Bruno Knutman: In the Basement Studio

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Open: Tue-Fri Noon-5pm, Sat noon-4pm

Fredsgatan 12,, 111 52 Stockholm, Stockholm, Sweden
Open: Tue-Fri Noon-5pm, Sat noon-4pm


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Bruno Knutman: In the Basement Studio

Stockholm

Bruno Knutman: In the Basement Studio
to Sat 13 Feb 2021
Tue-Fri Noon-5pm, Sat noon-4pm

Galleri Magnus Karlsson presents an exhibition with drawings by Bruno Knutman (1930–2017). In the Basement Studio brings together a large selection of the artists ink drawings executed between 1964 and 1990.

Galleri Magnus Karlsson Bruno Knutman 1

Galleri Magnus Karlsson Bruno Knutman 2

Galleri Magnus Karlsson Bruno Knutman 3

Galleri Magnus Karlsson Bruno Knutman 4

Galleri Magnus Karlsson Bruno Knutman 5

Galleri Magnus Karlsson Bruno Knutman 6

Galleri Magnus Karlsson Bruno Knutman 7

The gallery initiated a collaboration with Bruno Knutman in 2012 and presented his last two solo exhibitions; Serious Times (2015) and Night Piece (2018). We have now been given the opportunity to make an exhibition with his drawings. They are previously rarely exhibited but has gained somewhat of a cult status through the book Around the Corner (Kalejdoskops förlag, 1986). The exhibition is an independent sequel to the exhibition Who Came in the stairs? with drawings by Jockum Nordström and Bruno Knutman at Tegnerforbundet in Oslo, Norway (16.8–27.9 2020). A warm thanks to Birgitta Knutman and her family, and also to Jockum Nordström for help with selection of works and realization.

In a body of work spanning an entire life, paths seldom follow predetermined straight lines. Over the years, explorative approaches generate parallel courses, temporarily changing direction, with whims creating gaps that become new spaces, new journeys. Knutman’s journey was ongoing until the very end, and attempting to fully grasp his pictorial idiom is like mapping the starry sky, where each point of light is a peephole into a universe of its own. Some points hold entire courses of events, whereas others present merely a hint. Some are experienced precisely in that manner, whereas others lie hidden in the periphery, only to engage and initiate an entire chain of sequences when the time is right. Although focusing mainly on painting during his last decades, drawing was early on a powder keg that he explored in full.
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While the paintings exude an anxious sense of calm, brought to bear by his precise color play and symbolically charged compositions, his drawings are rebellious. They resemble news reports from experienced incidents, but their constant oscillating motion associates them to the double image illusion of the stereoscope rather than the documentary aspects of photography, and thereby to a higher degree of sensory stimulation. We are ushered into moments worth residing in, if for no other reason, for their unusual charge. Here we find both a sense of sorrow as well as happiness, not to mention a genuine curiosity towards the world.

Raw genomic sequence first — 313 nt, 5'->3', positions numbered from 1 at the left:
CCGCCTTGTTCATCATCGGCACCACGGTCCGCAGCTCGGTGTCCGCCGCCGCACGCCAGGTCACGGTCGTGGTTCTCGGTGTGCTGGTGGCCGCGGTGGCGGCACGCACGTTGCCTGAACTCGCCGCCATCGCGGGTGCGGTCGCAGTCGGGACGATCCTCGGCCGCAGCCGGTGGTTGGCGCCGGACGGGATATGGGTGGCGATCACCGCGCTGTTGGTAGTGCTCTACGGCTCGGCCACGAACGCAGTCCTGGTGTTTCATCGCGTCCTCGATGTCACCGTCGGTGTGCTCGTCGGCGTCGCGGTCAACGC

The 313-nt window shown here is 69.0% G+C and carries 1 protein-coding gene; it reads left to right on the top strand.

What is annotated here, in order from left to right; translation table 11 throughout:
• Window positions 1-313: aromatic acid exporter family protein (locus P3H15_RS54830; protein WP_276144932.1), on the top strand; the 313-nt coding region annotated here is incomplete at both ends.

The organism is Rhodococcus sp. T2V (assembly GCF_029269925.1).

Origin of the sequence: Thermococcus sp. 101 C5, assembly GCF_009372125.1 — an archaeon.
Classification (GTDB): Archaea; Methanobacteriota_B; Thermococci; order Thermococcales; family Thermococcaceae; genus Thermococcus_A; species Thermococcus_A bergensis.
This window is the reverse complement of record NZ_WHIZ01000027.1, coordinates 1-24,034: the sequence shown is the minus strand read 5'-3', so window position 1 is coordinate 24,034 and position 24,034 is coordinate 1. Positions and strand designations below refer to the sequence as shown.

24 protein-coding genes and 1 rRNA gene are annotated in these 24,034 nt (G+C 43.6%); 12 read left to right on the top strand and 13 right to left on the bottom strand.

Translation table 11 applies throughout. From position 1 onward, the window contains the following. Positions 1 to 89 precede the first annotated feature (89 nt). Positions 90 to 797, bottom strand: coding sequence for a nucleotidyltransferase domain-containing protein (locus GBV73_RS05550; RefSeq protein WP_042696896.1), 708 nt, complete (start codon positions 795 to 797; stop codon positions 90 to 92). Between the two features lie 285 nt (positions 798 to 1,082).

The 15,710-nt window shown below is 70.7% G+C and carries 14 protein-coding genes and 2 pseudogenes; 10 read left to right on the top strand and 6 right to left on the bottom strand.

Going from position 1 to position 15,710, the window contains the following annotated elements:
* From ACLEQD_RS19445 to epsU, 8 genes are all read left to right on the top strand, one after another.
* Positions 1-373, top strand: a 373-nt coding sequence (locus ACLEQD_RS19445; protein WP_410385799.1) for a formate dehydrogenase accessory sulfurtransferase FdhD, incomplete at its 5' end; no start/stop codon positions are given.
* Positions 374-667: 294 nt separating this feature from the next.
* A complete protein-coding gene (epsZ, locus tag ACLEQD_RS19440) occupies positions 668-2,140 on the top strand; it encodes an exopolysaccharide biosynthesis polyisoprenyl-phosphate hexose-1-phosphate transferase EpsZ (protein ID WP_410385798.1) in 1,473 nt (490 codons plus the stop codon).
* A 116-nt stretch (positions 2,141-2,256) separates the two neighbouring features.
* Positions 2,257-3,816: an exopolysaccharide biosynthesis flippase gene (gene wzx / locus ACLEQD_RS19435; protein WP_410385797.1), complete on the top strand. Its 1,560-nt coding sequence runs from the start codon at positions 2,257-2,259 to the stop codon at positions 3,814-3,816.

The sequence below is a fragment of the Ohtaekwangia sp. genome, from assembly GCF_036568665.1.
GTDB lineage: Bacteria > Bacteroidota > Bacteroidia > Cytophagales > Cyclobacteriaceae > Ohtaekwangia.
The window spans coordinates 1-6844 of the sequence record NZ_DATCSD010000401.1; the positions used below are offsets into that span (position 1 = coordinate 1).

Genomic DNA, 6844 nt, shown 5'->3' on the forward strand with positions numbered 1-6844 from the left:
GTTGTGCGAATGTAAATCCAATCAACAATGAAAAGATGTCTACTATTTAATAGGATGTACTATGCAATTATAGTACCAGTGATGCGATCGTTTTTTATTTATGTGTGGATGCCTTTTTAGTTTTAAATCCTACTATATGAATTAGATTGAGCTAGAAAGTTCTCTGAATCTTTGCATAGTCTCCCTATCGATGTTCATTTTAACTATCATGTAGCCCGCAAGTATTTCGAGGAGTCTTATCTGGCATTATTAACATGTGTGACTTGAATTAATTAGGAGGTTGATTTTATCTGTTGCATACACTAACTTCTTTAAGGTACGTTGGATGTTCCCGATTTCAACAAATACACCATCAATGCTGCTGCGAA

Excerpts from a text for the exhibition by artist and writer Kristoffer Grip.

Bruno Knutman (1930–2017) studied at Valand Academy of Fine Art in Gothenburg, Sweden, and Polytechnic School of Art in London, UK in the 1950s. His first exhibition was at Lilla Paviljongen, Stockholm, Sweden, in 1957. Lunds konsthall, Sweden and Södertälje konsthall, Sweden showed his works in a retrospective solo exhibition in 1982. His ink drawings from the 1960s–1980s are widely acclaimed, and many of them are collected in the book Around the Corner (Kalejdoskops förlag, 1986). Both Ystads konstmuseum, Sweden and Liljevalchs, Stockholm, Sweden, featured his exhibition Homo Sapiens in 1998. His solo shows Wolf at the Door and Serious Times were presented in the 2000s at Lunds konsthall, Sweden and Galleri Magnus Karlsson respectively. His works have also been featured regularly in other solo or group shows since the 1960s. He has also carried out commissions for public art. In spring 2018 his last paintings were presented in the exhibition Night Piece at Galleri Magnus Karlsson and in the autumn the same year a selection of his paintings were included in the 33rd Bienal de São Paulo in Brazil. Bruno Knutman’s works are in many private collections and museums in Sweden, including Moderna Museet and Nationalmuseum in Stockholm, Sweden.

Photo/courtesy: Galleri Magnus Karlsson

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